ARTINFO Itinerary, January 16-22: This Week’s Recommended NYC Art Events

The weather has again cooled and the art world is settling in for the winter. We recommend a film noir-tinged exhibition in Chelsea to reflect the current starkness of the city, a marathon reading of Gertrude Stein‘s modernist and present participle-heavy “The Making of Americans” in Greenpoint, an ambitious Arthurian gallery-opera on the Lower East Side, a dialogue between two intrepid artists who examine violence and sex on (appropriately) the Bowery, a subterranean art show that crawls beneath Long Island City with performance and sculptures, and then see what’s “on the radar.” So head out and find a good bar for a post-art hot toddy. See you on the streets!


THU 01/17 McDermott and McGough: “Suspicious of rooms without music or atmosphere” at Cheim & Read, 547 West 25th Street, Chelsea, 6 – 8 pm
This rainy winter makes us feel like we’re in a Fritz Lang film, so this exhibition at Cheim & Read by collaborative duo David McDermott and Peter McGough inspired by the cinema of the 1950s and 60s seems a perfect complement. Paintings done in a photorealist style are paired with movie scenes, with plenty of femme fatales, smoldering ash trays, and atmosphere. — Allison Meier

FRI 01/18-SUN 01/20 “The Making of Americans” at Triple Canopy, 155 Freeman, Greenpoint, 7 pm Friday to 11ish pm Sunday
Coffee, doughnuts, borscht, and booze have been stockpiled for the annual reading of Gertrude Stein’s infamously impenetrable work, starting Friday evening and going until the final word is read in unison sometime late on Sunday. — Sara Roffino

FRI 01/18 “M O N S A L V A T” at Bureau, 127 Henry Street, Lower East Side, 6 – 8 pm
Collaborators Andrea Merkx and Nathan Gwynne are taking over Bureau with a seemingly impossible number of artists for the space (we count at least 60). The exhibition promises to be part music video set for regular filming during the show’s run, and is just the beginning of the duo’s “King Arthur Rock Opera” project that takes on the Arthurian legend. Will the idea be as unconquerable as a sword in a stone? We expect a dramatic showing either way. — AM

FRI 1/18 Judith Bernstein and Paul McCarthy in Conversation at the New Museum, 235 Bowery, Bowery, 7 pm
Bernstein and McCarthy — both artists who make work that bluntly addresses ideas of violence and sexuality — discuss their careers and the subject matter of their work with Margot Norton, the curator of Bernstein’s current (and first solo) show at the Museum. — SR

SUN 01/20 “Double Life” at Sculpture Center, 44-19 Purves Street, Long Island City, Ongoing with Performance at 3 pm
This group show winding through the center’s subterranean space has work by artists bridging performance and sculpture. Go between 3 and 6 on Sunday to see Bryan Zanisnik perform live with his father, Bob. — SR


Under the Radar, Around NYC, through January 20
On our radar is Under the Radar! The annual theater festival is in its last week, and we recommend attending at least one of these offbeat productions, such as the Debate Society’s celebrated and dangerous “Blood Play,” the cut-out puppets in “2 Dimensional Life of Her,” or the experimental “Hamlet, Prince of Grief” from Iran. — AM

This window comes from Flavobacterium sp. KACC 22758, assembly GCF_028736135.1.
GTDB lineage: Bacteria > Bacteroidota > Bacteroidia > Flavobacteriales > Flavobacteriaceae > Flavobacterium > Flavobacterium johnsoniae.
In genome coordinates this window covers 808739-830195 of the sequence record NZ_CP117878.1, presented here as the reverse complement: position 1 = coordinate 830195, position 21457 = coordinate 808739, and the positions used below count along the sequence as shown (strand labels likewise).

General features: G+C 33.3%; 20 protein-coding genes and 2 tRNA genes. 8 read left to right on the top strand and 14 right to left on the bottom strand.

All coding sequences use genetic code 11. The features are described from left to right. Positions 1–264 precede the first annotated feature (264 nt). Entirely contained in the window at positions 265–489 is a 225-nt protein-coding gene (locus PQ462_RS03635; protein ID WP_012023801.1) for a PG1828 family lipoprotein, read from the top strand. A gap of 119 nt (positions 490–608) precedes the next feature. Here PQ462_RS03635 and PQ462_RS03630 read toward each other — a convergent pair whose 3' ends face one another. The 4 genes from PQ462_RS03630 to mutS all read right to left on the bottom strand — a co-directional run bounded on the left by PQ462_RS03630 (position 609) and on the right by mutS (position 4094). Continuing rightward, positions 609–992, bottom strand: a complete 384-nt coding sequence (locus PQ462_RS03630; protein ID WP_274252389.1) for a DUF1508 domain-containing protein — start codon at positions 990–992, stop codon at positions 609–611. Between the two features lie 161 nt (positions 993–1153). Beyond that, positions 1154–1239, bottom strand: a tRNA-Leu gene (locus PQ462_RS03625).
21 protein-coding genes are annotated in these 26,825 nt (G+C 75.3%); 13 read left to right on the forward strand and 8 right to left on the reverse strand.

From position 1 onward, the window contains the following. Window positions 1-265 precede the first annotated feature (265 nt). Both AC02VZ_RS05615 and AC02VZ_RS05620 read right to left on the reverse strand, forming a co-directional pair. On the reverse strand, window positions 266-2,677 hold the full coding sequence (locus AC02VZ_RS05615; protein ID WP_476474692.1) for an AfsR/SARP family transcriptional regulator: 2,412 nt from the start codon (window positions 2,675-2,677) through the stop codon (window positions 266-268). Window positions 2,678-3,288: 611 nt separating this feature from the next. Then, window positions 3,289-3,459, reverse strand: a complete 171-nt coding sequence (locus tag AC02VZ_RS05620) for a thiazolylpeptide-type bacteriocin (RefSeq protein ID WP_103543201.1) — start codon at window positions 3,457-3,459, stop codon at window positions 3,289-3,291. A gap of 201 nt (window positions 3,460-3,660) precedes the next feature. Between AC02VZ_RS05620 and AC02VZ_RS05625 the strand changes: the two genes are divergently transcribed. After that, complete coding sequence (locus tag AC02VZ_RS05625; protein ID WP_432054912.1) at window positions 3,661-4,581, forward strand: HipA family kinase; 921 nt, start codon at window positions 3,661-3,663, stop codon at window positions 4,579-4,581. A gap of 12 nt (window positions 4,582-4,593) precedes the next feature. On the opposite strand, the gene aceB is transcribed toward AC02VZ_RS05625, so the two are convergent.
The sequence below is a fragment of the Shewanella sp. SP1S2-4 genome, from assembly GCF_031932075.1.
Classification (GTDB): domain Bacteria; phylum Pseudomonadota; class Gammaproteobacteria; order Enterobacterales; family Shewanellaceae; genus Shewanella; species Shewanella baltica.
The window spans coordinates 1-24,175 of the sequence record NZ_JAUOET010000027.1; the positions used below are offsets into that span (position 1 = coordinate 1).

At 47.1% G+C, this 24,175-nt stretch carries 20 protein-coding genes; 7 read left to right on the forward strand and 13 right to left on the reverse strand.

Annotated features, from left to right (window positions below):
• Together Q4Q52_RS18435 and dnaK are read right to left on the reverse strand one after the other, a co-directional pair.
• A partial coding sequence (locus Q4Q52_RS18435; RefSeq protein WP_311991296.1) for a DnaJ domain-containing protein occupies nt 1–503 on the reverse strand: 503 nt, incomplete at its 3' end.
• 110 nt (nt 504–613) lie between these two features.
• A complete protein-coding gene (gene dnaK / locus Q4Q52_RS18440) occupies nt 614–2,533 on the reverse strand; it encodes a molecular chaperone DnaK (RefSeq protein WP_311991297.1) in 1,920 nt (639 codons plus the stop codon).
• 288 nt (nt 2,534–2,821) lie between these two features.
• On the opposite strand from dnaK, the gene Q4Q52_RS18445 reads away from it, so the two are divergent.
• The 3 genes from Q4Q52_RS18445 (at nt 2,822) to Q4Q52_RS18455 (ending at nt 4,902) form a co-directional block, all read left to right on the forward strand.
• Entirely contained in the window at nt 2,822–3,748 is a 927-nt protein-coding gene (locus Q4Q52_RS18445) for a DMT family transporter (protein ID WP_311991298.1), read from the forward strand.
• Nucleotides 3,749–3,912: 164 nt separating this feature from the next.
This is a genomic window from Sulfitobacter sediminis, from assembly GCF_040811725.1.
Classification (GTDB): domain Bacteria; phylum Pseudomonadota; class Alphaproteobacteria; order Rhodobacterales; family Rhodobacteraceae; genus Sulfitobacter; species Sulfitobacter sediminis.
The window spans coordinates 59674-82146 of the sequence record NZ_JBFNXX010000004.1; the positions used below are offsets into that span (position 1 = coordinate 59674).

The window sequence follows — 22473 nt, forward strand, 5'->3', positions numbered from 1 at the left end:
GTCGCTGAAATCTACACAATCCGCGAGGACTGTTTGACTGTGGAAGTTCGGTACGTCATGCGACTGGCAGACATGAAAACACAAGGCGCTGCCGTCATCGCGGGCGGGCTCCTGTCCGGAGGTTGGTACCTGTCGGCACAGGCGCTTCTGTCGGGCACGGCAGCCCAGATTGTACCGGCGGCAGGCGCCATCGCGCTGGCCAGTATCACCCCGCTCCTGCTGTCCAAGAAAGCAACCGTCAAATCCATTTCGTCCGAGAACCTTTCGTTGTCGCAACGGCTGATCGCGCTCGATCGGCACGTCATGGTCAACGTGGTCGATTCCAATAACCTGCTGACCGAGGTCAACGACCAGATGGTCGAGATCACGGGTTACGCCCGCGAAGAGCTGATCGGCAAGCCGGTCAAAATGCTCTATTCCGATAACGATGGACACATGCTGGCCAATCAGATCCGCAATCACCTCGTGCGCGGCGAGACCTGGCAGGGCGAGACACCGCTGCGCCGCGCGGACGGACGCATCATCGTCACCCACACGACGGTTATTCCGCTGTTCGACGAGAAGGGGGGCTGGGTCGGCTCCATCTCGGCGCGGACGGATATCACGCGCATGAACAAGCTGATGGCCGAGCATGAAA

Rosemarie Trockel: “A Cosmos” at the New Museum, 235 Bowery, Bowery, through January 20
This is your last week to catch Rosemarie Trockel’s anti-retrospective that jumbles her own knitted wall pieces and other diverse art with the chaos of art history, reflecting her own broad practice in the process. Keep an eye out for a magnificent lobster exoskeleton and Vladislav Starevich’s wonderful “The Cameraman’s Revenge,” a stop-motion film of dead insect drama from 1911, in the commotion. — AM

“Bonni’s Best: A Memorial Exhibition for Bonni Benrubi” at Bonni Benrubi Gallery, 41 East 57th Street, 13th Floor, Midtown East, through January 26
When Bonni Benrubi passed away last November, she left a passionate legacy for the art of photography shown through the striking images that graced her gallery walls, and in her dedication to engaging the contemporary community of photographers. This exhibition includes highlights from the 25 years of the gallery, as well as pieces from her private collection. — AM

“This Red Door” at Kunsthalle Galapagos, 16 Main Street, DUMBO, through January 30
A collaborative project of artists Jomar Statkun, Jared Friedman, and Christopher Stackhouse, This Red Door is currently in-residence at Kunsthalle Galapagos, using it as their own salon-style experimental art workshop. Stop by and you might find a spontaneous performance, discussion, or act of creation. If you don’t like to leave things to chance, there are also plenty of scheduled events happening nearly every night until the end of the month. — AM

Charlotte Dumas: “Anima” at Julie Saul Gallery, 535 West 22nd Street, Chelsea, through March 9
Charlotte Dumas is a master of creating touching animal portraits that bring out the creature’s character without making it just another cute or trite image, such as her series on rescue dogs and strays. In “Anima,” which is fresh off a run at the Corcoran, she’s photographed and filmed the “burial horses” that pull funeral carriages Arlington Cemetery. At rest in their stalls, their exhaustion is a ready projection for human grief. — AM

(Image: McDermott & McGough, “I know lonely nights, 1967,” 2012, oil on canvas, 31 x 60, via Cheim & Read.)